27 November 2005
All the hypotenuse that's fit to print
The question before the state's highest court, the Court of Appeals, was whether a man named James Robbins was guilty of selling drugs within 1,000 feet of a school which carries a longer sentence when he was arrested in March 2002 on the corner of Eighth Avenue and 40th Street in Manhattan and charged with selling drugs to an undercover police officer.
The nearest school, Holy Cross, is on 43rd Street between Eighth and Ninth Avenues. How to measure? On foot, Mr. Robbins's lawyers argued, the school is more than 1,000 feet away from the site of the arrest, because the shortest route is blocked by buildings. But as the crow flies, the authorities said, it is less than 1,000 feet away.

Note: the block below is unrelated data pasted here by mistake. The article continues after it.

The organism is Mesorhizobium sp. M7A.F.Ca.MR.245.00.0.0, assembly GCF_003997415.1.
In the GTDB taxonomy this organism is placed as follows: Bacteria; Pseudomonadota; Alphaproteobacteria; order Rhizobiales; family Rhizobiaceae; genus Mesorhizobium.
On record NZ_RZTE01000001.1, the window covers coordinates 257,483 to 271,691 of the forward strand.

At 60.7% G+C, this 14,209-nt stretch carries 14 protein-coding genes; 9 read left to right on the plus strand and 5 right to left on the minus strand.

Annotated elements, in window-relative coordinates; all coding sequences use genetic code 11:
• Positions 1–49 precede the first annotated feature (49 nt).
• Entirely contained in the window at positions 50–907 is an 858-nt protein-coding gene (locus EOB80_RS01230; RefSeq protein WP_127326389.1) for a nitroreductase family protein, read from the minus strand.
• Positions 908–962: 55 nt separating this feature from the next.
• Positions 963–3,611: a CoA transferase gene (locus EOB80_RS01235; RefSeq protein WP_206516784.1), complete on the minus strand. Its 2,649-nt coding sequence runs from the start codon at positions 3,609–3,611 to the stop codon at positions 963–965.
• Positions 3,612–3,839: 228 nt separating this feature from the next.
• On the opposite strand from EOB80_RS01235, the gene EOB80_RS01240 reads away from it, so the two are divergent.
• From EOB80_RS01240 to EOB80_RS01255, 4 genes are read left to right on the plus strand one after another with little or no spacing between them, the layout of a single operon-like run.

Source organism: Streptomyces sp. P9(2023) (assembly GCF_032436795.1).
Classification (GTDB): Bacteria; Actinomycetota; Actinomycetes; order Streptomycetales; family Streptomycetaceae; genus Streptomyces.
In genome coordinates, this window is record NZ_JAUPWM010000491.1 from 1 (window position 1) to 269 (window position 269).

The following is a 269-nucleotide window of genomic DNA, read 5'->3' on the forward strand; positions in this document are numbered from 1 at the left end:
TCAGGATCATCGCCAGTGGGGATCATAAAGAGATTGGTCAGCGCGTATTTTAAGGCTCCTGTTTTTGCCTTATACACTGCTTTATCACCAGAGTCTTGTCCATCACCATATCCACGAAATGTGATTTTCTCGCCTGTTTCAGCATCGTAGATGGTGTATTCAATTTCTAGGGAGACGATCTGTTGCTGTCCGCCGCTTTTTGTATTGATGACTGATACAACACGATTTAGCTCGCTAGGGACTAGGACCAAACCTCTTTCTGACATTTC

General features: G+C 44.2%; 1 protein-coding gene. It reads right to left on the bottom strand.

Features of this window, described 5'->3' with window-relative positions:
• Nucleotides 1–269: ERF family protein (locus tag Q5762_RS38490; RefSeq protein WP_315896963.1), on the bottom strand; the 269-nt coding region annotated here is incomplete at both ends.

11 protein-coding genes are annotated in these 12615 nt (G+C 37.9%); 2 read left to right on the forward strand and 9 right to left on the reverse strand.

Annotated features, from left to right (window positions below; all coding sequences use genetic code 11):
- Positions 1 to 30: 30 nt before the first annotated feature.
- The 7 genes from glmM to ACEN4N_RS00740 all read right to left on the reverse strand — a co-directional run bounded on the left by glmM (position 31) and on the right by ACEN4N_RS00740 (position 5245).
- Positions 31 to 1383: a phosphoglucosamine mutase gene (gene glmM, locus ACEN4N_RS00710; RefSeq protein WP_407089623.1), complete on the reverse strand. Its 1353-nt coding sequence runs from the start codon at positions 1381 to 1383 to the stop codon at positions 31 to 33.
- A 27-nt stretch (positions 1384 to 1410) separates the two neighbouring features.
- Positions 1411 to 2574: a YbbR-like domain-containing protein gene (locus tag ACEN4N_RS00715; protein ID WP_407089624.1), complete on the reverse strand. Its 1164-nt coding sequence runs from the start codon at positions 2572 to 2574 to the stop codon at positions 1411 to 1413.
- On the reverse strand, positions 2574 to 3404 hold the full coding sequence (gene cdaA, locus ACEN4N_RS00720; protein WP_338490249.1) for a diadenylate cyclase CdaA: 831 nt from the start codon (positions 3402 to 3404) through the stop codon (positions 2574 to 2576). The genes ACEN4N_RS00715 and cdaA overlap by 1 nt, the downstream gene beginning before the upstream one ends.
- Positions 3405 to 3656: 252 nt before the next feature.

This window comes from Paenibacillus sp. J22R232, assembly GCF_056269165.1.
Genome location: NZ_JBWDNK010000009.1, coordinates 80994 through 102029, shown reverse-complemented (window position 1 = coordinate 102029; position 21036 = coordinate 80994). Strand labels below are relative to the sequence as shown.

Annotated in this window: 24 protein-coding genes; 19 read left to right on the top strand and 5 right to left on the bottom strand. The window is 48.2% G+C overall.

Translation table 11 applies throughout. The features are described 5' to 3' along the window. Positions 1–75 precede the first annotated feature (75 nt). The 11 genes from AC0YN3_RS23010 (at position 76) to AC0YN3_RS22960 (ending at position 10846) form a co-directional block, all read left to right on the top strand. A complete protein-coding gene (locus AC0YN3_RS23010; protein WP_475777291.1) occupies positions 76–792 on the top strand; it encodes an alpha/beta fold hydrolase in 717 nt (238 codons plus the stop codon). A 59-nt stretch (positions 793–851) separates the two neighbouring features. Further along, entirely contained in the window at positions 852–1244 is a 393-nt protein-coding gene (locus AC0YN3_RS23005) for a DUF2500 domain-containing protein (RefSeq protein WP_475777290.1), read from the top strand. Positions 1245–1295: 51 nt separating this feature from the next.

Law enforcement officials calculated the straight-line distance using the Pythagorean theorem (a2 + b2 = c2) measuring the distance up Eighth Avenue (764 feet) as one side of a right triangle, and the distance to the church along 43rd Street (490 feet) as another, to find that the length of the hypotenuse was 907.63 feet.
Lawyers for Mr. Robbins argued that the distance should be measured as a person would walk it because "crows do not sell drugs." But in a unanimous ruling, the seven-member Court of Appeals upheld his conviction and held that the distance in such cases should be measured as the crow flies.
"Plainly, guilt under the statute cannot depend on whether a particular building in a person's path to a school happens to be open to the public or locked at the time of a drug sale," Chief Judge Judith S. Kaye wrote in the opinion.
Mr. Robbins is currently serving a 6-to-12-year sentence.
Here in Oklahoma, we have no shortage of laws that are predicated upon keeping one's distance from this building or that institution; it will be interesting to see if this New York interpretation catches on here.
(Via Orin Kerr.)Posted at 3:12 PM to Dyssynergy